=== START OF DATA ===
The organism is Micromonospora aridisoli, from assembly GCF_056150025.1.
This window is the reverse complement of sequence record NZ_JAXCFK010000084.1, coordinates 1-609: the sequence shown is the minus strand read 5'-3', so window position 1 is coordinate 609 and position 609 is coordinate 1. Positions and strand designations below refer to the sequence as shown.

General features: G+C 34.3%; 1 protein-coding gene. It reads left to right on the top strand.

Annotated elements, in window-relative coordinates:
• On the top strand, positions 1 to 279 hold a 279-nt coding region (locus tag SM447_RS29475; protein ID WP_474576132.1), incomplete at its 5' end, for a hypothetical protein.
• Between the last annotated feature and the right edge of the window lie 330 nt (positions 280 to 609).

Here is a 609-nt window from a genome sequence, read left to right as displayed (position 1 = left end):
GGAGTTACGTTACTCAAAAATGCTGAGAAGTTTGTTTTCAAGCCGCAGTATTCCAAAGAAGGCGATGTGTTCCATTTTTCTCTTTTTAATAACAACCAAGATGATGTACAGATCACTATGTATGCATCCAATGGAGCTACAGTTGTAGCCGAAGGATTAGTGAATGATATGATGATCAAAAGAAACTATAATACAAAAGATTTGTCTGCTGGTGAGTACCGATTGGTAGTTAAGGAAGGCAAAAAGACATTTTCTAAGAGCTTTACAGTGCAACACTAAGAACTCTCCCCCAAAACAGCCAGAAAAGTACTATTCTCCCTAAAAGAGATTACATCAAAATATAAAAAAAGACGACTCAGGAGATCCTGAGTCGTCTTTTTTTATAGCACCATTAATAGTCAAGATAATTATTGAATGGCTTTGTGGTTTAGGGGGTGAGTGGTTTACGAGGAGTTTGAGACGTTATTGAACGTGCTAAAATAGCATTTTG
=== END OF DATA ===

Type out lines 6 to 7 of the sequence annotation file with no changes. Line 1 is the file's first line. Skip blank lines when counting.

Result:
• Between the last annotated feature and the right edge of the window lie 330 nt (positions 280 to 609).

Here is a 609-nt window from a genome sequence, read left to right as displayed (position 1 = left end):